In order to set a lifelike scene, film restorer Guy Jones slowed the footage to a natural speed and added ambient noise. When coupled with the video’s strikingly high quality, these alterations make it possible for people today to wander through the Golden Age of Paris.
The complete film “A Trip Through Paris, France, 1896-1900” by the Lumière brothers with restoration and soundtrack can be found at Guy Jones’ Youtube site:
Artist Unknown, (The Dark Angel), Computer Graphics, Film Gifs (Film Unknown)
“When you meet a dark angel don’t you ever for one minute believe they are bad because they have faced the worst demons and lived to guide you through yours. It really isn’t an easy job they have been asked to do, but then neither was standing on the front line during the war in heaven.”
― Shannon L. Alder
Artist Unknown, (Walking Towards the Storm), Computer Graphics, Animation Gif
“By early evening all the sky to the north had darkened and the spare terrain they trod had turned a neuter gray as far as the eye could see. They grouped in the road at the top of a rise and looked back. The storm front towered above them and the wind was cool on their sweating faces. They slumped bleary-eyed in their saddles and looked at one another. Shrouded in the black thunderheads the distant lightning glowed mutely like welding seen through foundry smoke. As if repairs were under way at some flawed place n the iron dark of the world.”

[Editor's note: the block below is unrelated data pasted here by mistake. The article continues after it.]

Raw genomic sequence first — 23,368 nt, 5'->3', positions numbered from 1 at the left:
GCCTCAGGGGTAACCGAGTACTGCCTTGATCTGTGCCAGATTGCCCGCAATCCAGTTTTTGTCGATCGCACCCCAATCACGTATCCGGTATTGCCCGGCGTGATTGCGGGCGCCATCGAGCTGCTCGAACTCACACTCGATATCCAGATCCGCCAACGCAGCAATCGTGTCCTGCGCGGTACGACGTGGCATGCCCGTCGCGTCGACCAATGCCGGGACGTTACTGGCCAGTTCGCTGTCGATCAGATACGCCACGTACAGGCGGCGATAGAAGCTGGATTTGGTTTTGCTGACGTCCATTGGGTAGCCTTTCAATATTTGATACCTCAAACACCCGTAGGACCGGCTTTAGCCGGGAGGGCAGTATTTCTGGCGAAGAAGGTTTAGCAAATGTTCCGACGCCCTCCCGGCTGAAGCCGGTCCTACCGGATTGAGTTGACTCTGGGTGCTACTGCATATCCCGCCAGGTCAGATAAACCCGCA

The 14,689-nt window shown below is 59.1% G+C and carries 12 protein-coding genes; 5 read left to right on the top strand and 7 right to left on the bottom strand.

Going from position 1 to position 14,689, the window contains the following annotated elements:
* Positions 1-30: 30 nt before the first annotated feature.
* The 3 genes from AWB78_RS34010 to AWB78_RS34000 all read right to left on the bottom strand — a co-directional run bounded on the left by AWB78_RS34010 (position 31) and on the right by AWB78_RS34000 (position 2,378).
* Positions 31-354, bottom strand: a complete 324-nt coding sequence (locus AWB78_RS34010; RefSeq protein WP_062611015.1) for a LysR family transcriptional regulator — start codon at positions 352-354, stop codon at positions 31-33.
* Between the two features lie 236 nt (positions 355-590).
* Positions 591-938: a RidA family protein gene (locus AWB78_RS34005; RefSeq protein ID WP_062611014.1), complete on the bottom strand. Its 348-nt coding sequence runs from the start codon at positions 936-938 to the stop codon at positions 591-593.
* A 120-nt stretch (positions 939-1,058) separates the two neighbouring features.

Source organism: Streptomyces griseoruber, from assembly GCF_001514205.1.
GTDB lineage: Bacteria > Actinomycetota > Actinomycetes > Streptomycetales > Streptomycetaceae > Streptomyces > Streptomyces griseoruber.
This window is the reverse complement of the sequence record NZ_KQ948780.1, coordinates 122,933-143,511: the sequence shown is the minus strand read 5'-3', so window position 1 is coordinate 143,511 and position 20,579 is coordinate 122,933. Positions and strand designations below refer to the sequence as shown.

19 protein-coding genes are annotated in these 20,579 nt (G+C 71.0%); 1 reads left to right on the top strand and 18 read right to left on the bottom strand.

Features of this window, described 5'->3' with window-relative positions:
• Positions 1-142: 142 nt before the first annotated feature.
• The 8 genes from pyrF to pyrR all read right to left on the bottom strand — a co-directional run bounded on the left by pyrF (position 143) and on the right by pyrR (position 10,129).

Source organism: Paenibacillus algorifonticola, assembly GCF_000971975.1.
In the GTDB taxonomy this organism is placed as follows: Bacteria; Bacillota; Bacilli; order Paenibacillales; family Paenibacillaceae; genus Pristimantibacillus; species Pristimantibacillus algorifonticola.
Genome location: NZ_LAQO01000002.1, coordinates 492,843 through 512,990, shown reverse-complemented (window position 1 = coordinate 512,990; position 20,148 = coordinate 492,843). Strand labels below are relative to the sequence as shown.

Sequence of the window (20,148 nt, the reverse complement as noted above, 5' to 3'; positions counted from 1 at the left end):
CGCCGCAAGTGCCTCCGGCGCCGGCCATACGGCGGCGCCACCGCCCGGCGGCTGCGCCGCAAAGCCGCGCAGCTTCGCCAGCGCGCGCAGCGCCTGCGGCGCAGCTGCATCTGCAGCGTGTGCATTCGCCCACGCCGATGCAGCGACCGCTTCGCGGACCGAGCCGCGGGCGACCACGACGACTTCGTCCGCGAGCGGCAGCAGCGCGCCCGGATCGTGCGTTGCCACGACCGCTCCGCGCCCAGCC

― Cormac McCarthy, All the Pretty Horses
“Mathematics is the music of reason. To do mathematics is to engage in an act of discovery and conjecture, intuition and inspiration; to be in a state of confusion—not because it makes no sense to you, but because you gave it sense and you still don’t understand what your creation is up to; to have a break-through idea; to be frustrated as an artist; to be awed and overwhelmed by an almost painful beauty; to be alive, damn it.”
― Paul Lockhart , A Mathematician’s Lament
John Murray Anderson, “King of Jazz”, 1930, Computer Graphics, Film Gifs
“King of Jazz” is a 1930 American pre-Code color film starring Paul Whiteman and his orchestra. The film title was taken from Whiteman’s self-conferred appellation. At the time the film was made, “jazz”, to the general public, meant the jazz-influenced syncopated dance music which was being heard everywhere on phonograph records and through radio broadcasts. In the 1920s Whiteman signed and featured white jazz musicians including Joe Venuti and Eddie Lang, both are seen and heard in the film, Bix Beiderbecker, who left before the filming began, Frank Trumbauer, and others.
“King of Jazz” was filmed entirely in the early two-color Technicolor process and was produced by Carl Laemmie, Junior for Universal Pictures. The movie featured several songs sung on camera by the Rhythm Boys, which included Bing Crosby, Al Rinker and harry Barris. Bing Crosby performed several off-camera solo vocals during the opening credits and sang very briefly during a cartoon sequence. The film still survives in a near-complete color print and is not a lost film, unlike many contemporary musicals that now exist only either in incomplete form or as black-and-white reduction copies.